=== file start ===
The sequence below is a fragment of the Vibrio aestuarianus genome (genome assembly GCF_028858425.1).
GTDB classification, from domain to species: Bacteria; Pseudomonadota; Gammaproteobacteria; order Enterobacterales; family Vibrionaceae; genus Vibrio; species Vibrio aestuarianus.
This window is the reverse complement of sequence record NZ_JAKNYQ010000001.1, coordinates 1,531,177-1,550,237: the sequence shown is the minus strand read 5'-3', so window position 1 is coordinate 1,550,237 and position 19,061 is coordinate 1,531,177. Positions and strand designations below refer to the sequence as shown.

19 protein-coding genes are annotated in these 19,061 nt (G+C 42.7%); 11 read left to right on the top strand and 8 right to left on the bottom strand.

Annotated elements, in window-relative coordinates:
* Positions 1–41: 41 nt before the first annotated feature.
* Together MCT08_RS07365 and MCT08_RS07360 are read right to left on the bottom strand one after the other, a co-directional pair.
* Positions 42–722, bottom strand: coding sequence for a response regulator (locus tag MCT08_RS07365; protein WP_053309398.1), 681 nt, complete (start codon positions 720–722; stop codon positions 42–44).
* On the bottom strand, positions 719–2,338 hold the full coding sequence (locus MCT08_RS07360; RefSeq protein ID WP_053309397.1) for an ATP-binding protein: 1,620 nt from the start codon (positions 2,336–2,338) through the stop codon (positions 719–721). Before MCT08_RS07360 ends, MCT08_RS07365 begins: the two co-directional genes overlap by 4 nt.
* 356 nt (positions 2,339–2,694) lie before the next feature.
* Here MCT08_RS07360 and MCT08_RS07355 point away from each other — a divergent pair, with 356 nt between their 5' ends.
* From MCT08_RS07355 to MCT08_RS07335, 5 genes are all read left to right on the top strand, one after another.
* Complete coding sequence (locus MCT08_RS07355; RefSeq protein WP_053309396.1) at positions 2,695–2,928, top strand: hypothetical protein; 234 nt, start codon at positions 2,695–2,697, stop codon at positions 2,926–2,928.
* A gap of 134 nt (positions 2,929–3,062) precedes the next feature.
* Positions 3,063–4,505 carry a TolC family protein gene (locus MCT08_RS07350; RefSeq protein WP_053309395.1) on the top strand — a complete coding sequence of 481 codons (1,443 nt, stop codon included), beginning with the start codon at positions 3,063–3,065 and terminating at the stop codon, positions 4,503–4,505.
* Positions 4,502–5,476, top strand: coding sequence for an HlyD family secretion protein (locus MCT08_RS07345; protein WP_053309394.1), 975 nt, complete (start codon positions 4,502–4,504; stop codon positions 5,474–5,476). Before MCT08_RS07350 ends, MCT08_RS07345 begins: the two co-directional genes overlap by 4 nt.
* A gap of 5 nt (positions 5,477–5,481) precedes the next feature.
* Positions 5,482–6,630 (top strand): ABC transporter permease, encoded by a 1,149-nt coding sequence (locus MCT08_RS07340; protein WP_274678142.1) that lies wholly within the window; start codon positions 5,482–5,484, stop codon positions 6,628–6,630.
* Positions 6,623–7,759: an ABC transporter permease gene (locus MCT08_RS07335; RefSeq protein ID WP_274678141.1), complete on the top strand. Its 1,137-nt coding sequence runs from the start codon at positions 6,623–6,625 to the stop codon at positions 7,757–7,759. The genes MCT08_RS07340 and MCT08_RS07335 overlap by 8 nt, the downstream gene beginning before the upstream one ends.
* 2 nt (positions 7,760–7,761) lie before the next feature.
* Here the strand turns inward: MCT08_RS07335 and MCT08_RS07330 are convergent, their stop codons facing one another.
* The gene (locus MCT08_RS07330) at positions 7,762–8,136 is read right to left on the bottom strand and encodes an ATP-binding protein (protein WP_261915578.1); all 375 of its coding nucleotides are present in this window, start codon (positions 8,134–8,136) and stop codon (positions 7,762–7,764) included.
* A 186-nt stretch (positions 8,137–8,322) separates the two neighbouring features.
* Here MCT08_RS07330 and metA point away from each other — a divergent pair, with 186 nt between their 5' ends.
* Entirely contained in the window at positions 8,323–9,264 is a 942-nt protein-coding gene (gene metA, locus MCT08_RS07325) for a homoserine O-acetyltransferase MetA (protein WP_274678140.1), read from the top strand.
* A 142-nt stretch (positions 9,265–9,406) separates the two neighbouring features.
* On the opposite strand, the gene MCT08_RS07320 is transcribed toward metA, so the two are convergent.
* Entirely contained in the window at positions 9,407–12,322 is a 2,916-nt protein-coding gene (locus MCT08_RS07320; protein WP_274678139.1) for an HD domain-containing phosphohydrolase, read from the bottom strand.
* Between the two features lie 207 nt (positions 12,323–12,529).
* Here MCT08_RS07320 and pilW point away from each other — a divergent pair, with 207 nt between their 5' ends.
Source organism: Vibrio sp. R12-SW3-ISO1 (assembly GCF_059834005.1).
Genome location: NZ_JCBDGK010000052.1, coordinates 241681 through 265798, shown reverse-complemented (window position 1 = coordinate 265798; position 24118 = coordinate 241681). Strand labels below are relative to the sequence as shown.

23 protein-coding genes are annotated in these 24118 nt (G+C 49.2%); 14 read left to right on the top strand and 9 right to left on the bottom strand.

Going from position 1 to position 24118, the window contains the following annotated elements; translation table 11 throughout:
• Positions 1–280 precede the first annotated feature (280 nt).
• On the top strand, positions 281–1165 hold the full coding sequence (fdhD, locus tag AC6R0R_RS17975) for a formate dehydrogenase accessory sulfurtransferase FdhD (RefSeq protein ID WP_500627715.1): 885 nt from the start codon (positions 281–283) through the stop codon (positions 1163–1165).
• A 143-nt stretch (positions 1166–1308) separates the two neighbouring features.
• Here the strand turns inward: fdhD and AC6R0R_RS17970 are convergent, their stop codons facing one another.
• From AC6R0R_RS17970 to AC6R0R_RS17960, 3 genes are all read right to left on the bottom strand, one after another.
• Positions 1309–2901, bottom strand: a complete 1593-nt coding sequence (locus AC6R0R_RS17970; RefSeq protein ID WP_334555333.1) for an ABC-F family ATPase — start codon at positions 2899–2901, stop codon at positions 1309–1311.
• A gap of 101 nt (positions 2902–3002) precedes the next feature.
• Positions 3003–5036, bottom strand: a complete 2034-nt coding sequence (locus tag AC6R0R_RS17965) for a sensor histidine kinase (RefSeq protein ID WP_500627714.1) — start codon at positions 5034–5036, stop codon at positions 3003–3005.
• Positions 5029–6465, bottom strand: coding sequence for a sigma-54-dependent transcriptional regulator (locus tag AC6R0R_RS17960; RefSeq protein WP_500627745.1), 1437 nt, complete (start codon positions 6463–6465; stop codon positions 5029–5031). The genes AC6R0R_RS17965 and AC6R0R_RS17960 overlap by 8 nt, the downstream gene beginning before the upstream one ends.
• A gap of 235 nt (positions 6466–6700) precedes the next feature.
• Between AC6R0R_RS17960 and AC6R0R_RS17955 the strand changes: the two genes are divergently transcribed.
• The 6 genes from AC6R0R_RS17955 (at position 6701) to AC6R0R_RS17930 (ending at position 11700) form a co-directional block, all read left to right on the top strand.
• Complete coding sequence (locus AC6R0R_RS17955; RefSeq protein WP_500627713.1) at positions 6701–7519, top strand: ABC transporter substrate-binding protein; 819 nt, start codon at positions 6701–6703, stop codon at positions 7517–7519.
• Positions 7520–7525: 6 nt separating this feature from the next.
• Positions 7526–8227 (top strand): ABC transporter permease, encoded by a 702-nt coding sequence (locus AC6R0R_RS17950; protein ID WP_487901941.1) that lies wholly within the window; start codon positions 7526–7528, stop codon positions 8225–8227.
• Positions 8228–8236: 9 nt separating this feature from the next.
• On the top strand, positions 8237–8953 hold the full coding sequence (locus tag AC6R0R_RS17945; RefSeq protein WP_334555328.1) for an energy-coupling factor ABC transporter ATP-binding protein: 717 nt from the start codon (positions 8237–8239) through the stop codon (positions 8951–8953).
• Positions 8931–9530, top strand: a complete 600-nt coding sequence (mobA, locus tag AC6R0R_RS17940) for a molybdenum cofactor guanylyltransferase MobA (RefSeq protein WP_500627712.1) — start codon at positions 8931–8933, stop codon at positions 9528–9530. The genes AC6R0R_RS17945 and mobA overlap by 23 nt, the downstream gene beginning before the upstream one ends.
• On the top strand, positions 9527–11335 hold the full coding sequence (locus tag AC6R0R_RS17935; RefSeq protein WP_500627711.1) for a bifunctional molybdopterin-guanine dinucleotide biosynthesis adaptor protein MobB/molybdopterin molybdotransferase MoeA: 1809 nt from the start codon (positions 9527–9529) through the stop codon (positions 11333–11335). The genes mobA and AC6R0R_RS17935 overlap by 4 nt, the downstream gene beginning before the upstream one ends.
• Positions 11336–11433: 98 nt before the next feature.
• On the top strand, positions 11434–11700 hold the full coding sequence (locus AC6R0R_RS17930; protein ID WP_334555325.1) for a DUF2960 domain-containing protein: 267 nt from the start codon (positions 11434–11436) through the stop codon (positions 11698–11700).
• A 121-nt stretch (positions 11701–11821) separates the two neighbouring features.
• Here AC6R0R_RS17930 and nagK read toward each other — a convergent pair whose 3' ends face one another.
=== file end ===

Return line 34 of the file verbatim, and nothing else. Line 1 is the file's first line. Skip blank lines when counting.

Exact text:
Going from position 1 to position 24118, the window contains the following annotated elements; translation table 11 throughout: